If you've ever been fortunate enough to spend time in the southern Spanish city of Sevilla you may have taken note of one of the cities two professional football teams, called Real Betis. The team was named after the ancient Roman name for the Andalusia region, Baetica. Long before the Arabs took lower Spain and marched up to its northern limits in the 8th century, the Romans had settled in the western land they called Hispania, the Iberian peninsula of today. The Romans lived along the coast of the Mediterranean Sea from Barcelona to Cadiz for six hundred years. There are a few "minor" historical points as to why the soccer teams of Sevilla are not named The Moors or The Caliphs, least of all that the Romans were there before the Arabs and stayed almost as long. The Romans were one of the great builders of towns, aqueducts and monuments in ancient Spain. Along with public buildings there were houses, libraries and baths.

In an American library at Dumbarton Oaks Museum in Washington D.C. there is an original Roman mosaic floor from Andalusia during the time when it was called Baetica. One day in 1998 I was walking the grounds of the Dumbaton Oaks library with my stepmother Mitchell and we perused the collection of Pre Columbian art and contemplated Igor Stravinsky writing the Dumbarton Oaks Concerto when he stayed there. One of the museum galleries has an original reconstructed Baetic mosaic floor and it caught my eye. As I looked down and studied it I had an insight into a mystery that had intrigued me for a long time.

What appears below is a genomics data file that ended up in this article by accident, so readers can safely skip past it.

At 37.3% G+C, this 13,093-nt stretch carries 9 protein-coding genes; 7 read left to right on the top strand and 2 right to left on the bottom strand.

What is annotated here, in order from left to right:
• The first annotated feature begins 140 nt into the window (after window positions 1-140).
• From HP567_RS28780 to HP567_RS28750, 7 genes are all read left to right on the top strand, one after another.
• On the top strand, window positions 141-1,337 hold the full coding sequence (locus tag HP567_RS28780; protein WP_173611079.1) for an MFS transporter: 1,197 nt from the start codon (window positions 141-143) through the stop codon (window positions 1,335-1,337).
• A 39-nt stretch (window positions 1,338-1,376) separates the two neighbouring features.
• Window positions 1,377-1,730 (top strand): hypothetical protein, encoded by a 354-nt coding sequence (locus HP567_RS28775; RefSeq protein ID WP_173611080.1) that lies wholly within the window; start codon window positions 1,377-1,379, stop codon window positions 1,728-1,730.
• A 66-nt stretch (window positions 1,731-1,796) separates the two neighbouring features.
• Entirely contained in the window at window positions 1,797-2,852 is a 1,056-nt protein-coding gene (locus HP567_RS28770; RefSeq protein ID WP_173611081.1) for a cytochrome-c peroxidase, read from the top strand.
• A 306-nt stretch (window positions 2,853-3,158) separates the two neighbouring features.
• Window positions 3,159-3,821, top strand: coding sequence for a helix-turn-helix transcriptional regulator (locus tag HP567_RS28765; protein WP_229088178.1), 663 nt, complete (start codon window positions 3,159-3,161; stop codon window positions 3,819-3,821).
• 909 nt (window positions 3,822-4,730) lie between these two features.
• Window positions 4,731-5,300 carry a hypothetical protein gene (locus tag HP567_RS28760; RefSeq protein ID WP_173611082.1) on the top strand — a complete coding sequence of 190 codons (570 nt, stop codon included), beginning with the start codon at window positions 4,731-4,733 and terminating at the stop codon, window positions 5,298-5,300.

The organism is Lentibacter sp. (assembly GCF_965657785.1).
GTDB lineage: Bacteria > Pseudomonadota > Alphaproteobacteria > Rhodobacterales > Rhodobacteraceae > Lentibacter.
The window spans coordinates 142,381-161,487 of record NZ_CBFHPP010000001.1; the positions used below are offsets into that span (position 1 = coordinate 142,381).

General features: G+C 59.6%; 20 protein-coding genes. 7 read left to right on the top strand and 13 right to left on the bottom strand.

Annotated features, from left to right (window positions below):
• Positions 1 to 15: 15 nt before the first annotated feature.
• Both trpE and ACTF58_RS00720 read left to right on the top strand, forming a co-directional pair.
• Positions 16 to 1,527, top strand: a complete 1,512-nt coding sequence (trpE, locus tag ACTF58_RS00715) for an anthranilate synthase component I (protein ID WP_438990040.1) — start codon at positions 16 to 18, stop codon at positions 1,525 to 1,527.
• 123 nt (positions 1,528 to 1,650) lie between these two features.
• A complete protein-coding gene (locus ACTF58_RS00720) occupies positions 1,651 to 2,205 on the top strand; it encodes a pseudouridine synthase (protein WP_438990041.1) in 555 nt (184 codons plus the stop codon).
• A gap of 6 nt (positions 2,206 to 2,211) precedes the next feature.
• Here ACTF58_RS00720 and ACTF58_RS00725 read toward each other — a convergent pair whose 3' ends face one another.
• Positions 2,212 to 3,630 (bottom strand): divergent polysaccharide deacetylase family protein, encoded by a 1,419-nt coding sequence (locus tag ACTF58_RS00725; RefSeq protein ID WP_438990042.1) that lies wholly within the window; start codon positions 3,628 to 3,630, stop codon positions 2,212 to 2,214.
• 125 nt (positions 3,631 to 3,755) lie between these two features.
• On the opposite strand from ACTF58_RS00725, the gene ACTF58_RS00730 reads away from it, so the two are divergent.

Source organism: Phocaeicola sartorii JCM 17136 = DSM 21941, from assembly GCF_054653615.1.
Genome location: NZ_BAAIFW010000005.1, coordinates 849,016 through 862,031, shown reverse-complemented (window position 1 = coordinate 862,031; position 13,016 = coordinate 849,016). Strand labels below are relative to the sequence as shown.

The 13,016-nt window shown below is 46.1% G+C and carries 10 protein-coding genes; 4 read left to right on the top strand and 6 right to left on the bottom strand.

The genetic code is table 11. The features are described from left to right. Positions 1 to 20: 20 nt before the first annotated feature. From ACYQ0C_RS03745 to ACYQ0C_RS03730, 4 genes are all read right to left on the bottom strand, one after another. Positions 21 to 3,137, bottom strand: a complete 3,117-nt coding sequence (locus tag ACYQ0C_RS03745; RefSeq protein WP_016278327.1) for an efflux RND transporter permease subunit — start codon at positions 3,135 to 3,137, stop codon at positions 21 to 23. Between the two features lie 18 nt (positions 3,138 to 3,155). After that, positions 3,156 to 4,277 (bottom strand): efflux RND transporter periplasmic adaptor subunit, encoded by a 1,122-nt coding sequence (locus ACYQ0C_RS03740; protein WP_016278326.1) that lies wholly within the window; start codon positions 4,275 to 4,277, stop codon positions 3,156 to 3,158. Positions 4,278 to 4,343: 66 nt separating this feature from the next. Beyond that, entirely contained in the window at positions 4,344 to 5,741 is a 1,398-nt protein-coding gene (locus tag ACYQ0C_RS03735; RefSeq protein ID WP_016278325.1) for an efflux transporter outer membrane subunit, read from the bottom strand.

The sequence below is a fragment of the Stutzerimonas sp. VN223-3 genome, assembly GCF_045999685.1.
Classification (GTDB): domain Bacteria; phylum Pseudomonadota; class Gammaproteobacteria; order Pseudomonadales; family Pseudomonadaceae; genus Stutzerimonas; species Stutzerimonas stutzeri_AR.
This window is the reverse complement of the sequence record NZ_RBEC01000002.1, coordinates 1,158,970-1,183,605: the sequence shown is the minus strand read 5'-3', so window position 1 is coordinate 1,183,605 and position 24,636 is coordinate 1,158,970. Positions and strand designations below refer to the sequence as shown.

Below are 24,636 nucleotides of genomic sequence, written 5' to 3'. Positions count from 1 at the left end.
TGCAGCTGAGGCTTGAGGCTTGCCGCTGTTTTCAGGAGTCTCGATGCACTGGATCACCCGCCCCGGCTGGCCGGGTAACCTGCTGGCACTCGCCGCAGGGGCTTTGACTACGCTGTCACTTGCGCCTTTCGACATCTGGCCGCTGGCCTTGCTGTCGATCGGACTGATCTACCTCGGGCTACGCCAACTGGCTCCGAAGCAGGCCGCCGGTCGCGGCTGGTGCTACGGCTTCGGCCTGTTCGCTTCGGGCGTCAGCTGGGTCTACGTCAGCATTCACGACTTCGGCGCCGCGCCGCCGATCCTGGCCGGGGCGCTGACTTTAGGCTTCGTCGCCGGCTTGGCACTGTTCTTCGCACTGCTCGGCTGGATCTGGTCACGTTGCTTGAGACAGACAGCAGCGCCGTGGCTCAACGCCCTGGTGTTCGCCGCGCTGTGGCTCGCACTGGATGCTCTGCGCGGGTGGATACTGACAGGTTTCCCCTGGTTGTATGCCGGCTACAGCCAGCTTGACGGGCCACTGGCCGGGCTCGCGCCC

It's common in the Spanish classical guitar construction lore to assume that the influence for the mosaic tiles in the rosettes that adorn the sound hole of the guitar is from the Arabs. After I saw the Roman mosaic floor in the Dumbarton Oaks Library I began to think the mosaic tile goes back much further than the Arabic design influence in Andalusia. I'm not proposing a complete challenge to the Arabic influence in guitar making, I'm simply saying it opened my eyes to a bigger story which goes back several centuries earlier than the Arab grip of Spain.